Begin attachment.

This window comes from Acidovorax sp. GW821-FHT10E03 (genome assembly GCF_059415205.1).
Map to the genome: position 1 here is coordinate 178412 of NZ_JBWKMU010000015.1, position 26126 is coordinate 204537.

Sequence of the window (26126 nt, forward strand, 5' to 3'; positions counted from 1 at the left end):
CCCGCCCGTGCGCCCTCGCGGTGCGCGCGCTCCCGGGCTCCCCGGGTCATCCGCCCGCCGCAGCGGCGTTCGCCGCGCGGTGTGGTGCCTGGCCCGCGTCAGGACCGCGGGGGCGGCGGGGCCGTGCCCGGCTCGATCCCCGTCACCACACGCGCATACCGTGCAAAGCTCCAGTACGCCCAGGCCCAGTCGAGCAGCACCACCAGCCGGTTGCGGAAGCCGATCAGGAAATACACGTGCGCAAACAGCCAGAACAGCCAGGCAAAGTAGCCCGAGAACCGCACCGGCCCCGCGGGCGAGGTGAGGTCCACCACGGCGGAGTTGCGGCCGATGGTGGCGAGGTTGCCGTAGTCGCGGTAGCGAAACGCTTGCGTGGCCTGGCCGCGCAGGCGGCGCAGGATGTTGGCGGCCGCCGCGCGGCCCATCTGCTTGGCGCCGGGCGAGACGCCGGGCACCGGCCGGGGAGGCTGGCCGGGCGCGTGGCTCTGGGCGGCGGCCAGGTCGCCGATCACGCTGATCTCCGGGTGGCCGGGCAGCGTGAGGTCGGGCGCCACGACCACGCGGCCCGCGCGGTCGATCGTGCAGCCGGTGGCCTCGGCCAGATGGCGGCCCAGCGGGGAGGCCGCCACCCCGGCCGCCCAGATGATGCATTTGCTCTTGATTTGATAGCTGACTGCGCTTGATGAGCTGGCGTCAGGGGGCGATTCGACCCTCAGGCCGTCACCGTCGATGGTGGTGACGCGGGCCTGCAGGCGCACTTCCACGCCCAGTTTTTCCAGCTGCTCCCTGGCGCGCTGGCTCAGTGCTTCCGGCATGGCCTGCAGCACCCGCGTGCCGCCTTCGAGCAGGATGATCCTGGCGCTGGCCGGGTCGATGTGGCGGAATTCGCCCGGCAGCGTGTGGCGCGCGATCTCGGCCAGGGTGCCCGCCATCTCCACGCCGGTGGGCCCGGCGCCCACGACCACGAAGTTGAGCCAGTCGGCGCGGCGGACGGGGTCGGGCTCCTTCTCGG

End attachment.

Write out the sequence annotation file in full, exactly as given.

This window comes from Acidovorax sp. GW821-FHT10E03 (genome assembly GCF_059415205.1).
Map to the genome: position 1 here is coordinate 178412 of NZ_JBWKMU010000015.1, position 26126 is coordinate 204537.

Sequence of the window (26126 nt, forward strand, 5' to 3'; positions counted from 1 at the left end):
CCCGCCCGTGCGCCCTCGCGGTGCGCGCGCTCCCGGGCTCCCCGGGTCATCCGCCCGCCGCAGCGGCGTTCGCCGCGCGGTGTGGTGCCTGGCCCGCGTCAGGACCGCGGGGGCGGCGGGGCCGTGCCCGGCTCGATCCCCGTCACCACACGCGCATACCGTGCAAAGCTCCAGTACGCCCAGGCCCAGTCGAGCAGCACCACCAGCCGGTTGCGGAAGCCGATCAGGAAATACACGTGCGCAAACAGCCAGAACAGCCAGGCAAAGTAGCCCGAGAACCGCACCGGCCCCGCGGGCGAGGTGAGGTCCACCACGGCGGAGTTGCGGCCGATGGTGGCGAGGTTGCCGTAGTCGCGGTAGCGAAACGCTTGCGTGGCCTGGCCGCGCAGGCGGCGCAGGATGTTGGCGGCCGCCGCGCGGCCCATCTGCTTGGCGCCGGGCGAGACGCCGGGCACCGGCCGGGGAGGCTGGCCGGGCGCGTGGCTCTGGGCGGCGGCCAGGTCGCCGATCACGCTGATCTCCGGGTGGCCGGGCAGCGTGAGGTCGGGCGCCACGACCACGCGGCCCGCGCGGTCGATCGTGCAGCCGGTGGCCTCGGCCAGATGGCGGCCCAGCGGGGAGGCCGCCACCCCGGCCGCCCAGATGATGCATTTGCTCTTGATTTGATAGCTGACTGCGCTTGATGAGCTGGCGTCAGGGGGCGATTCGACCCTCAGGCCGTCACCGTCGATGGTGGTGACGCGGGCCTGCAGGCGCACTTCCACGCCCAGTTTTTCCAGCTGCTCCCTGGCGCGCTGGCTCAGTGCTTCCGGCATGGCCTGCAGCACCCGCGTGCCGCCTTCGAGCAGGATGATCCTGGCGCTGGCCGGGTCGATGTGGCGGAATTCGCCCGGCAGCGTGTGGCGCGCGATCTCGGCCAGGGTGCCCGCCATCTCCACGCCGGTGGGCCCGGCGCCCACGACCACGAAGTTGAGCCAGTCGGCGCGGCGGACGGGGTCGGGCTCCTTCTCGG